How This S’porean Built 200 Urban Farms
It’s hard work to make any business profitable, let alone a social business.
Despite this challenge, Edible Garden City (EGC) recorded a whopping $ 1.4 million in revenue in 2018, which then skyrocketed to $ 1.7 million in 2019, the highest since inception. of the society.
For an urban farm that started with just $ 10,000 in initial capital eight years ago, this is an impressive achievement.
Started by Bjorn Low, a former advertiser turned urban farmer, the social enterprise has been planting edible greens in Singapore’s cityscape for nearly a decade.
“Overall, our main social goal is to help all Singaporeans grow their own food; to heal the mind, body and soul as well as the environment, ”says Sarah Rodrigruez, Marketing Manager at EGC.
“When we launched EGC in 2012, urban agriculture was still very little known. Now Singaporeans have become much more aware of the local agricultural industry. They are more aware of what products we can grow, how we can grow them in our climate, where our farms are located and who our farmers are.
Why he chose to be an urban farmer
Running an urban farm takes a lot of work.
Bjorn spends his days in back-to-back meetings checking in with different teams, meeting coworkers and other farmers.
“But whenever I have free time, I usually head to the garden,” Bjorn says. “It’s also nice to come back to the farm on the weekends to do some gardening.”
Bjorn fell in love with farming and farming while working as an advertising manager in Great Britain.
After a ten-year career in one of the world’s fastest growing industries, he decided to take a hiatus, which culminated in a four-year trip through Europe and Japan.
During this time, Bjorn worked on organic farms and even considered owning his own farm at some point. However, it wasn’t until he returned home to Singapore in 2012 that he decided to start his urban farming business.
It’s a surprising career choice, given Singapore’s urbanized cityscape and limited land space, but Bjorn is committed to his mission.
“In Singapore, few people have had the privilege of visiting farms, so they don’t have a connection to their food source,” he explains.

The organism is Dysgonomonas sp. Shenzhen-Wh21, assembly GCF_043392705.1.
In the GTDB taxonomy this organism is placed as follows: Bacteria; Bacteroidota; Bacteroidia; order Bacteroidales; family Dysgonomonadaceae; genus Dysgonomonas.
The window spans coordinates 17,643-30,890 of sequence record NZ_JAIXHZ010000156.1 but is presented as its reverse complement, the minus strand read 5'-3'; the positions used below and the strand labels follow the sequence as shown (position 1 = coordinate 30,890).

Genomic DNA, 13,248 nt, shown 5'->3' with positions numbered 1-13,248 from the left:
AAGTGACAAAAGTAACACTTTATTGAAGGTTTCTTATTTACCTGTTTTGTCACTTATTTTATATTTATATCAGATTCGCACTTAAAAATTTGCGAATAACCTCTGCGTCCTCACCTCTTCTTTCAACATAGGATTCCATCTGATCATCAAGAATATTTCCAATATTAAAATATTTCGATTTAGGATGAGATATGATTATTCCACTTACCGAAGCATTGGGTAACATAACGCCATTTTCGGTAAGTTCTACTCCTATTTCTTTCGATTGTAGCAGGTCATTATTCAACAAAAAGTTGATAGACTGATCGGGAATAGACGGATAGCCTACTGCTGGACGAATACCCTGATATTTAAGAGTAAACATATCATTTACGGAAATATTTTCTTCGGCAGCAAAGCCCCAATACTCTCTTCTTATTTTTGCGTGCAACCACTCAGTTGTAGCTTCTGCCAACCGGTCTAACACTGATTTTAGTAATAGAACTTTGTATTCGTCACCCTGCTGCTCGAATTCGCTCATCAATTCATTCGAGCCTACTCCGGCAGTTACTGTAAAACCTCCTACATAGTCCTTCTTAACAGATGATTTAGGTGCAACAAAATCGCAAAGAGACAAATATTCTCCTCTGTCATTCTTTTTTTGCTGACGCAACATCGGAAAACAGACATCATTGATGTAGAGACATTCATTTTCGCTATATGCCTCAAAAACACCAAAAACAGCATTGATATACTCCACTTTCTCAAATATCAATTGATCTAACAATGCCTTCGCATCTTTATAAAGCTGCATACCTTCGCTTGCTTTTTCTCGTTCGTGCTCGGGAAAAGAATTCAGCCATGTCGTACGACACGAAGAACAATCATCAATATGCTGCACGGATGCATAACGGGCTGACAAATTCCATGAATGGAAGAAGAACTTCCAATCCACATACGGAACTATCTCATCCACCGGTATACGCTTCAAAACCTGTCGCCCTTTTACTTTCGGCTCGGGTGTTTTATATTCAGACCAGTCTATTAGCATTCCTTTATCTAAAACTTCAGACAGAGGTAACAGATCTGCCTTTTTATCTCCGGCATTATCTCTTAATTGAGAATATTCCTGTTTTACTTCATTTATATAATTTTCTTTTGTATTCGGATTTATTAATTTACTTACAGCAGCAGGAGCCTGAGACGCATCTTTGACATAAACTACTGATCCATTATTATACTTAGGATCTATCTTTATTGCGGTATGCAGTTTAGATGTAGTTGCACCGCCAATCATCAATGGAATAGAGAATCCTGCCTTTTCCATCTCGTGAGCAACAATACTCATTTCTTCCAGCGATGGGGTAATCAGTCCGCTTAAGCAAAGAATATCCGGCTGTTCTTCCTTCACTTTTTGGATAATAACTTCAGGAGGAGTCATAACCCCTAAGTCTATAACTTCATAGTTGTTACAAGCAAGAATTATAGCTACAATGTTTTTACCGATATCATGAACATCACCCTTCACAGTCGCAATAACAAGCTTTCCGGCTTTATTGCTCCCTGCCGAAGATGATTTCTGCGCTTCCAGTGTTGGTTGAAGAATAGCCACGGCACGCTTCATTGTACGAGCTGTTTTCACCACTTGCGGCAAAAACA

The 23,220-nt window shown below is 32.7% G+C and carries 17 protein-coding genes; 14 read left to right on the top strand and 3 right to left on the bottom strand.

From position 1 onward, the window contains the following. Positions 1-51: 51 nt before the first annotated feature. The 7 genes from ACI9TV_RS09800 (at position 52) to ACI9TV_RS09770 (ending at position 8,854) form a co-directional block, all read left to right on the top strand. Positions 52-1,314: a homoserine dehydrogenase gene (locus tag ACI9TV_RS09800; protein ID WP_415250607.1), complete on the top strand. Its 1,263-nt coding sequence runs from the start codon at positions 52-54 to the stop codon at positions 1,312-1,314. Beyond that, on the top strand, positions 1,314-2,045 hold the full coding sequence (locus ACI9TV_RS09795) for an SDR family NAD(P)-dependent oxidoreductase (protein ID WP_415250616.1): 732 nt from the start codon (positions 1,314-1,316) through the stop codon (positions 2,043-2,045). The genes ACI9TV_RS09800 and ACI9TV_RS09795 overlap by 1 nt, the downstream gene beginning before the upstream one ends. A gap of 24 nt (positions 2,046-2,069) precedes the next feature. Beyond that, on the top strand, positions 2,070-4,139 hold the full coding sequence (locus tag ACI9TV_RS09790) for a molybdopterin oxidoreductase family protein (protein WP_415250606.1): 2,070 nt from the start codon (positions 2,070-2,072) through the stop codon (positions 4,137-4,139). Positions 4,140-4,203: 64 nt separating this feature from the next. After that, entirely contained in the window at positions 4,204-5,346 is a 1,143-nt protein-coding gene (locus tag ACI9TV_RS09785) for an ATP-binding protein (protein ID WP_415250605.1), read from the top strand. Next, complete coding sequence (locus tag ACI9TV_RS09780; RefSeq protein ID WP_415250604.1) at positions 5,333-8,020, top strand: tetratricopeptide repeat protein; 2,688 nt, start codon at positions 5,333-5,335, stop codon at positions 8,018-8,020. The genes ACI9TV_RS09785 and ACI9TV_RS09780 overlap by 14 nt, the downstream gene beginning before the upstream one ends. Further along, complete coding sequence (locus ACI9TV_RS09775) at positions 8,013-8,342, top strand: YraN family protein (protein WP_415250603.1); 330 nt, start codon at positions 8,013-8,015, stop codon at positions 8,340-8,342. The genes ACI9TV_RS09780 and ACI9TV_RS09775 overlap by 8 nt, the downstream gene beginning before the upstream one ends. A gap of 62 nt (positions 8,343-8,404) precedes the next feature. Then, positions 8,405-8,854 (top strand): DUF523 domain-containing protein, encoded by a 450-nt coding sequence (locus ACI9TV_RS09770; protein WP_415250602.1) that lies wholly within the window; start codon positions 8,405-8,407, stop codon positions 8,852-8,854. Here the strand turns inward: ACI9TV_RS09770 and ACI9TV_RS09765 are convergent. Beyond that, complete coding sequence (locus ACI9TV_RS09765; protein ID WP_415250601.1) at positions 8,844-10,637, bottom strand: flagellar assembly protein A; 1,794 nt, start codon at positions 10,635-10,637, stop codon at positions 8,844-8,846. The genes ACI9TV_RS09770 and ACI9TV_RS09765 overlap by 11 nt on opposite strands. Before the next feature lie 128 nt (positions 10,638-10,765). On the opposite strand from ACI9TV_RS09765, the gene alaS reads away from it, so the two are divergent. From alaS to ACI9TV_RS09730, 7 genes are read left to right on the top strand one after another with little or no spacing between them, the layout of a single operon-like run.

“And we also have to understand that not everyone is interested in urban agriculture, gardening or sustainability topics. Yet we all have a role to play.
Start a Million Dollar Farm Business
EGC is best known for its urban gardens, with over 200 settled around Singapore in just seven years. This includes buildings like Marina Bay Sands, Resort World Sentosa, and the Raffles City rooftop.
The social enterprise has also launched its “proudest initiative to date,” a citizen farm that grows and distributes local produce in a dilapidated and abandoned prison at 60 Jalan Penjara.
It also employs socially disadvantaged people, working with the Autism Resource Center and the Down Syndrome Association of Singapore.
In addition to Citizen Farm, EGC has three production farms in Queenstown, Raffles City Mall and Funan, which grow up to 50 varieties of edible vegetables, fruits, and flowers.
EGC uses a balance between agricultural and natural farming methods to grow products. According to Sarah, natural farming is the most sustainable way of farming because it keeps the soil productive for future generations.
The technology is only used selectively to grow crops that require more care and control and that overcome limitations such as space or climate, she added.
This includes vegetables like kale or komatsuna (Japanese mustard spinach), which are grown in indoor climate controlled environments with stacked growing points.
Have local products delivered to your door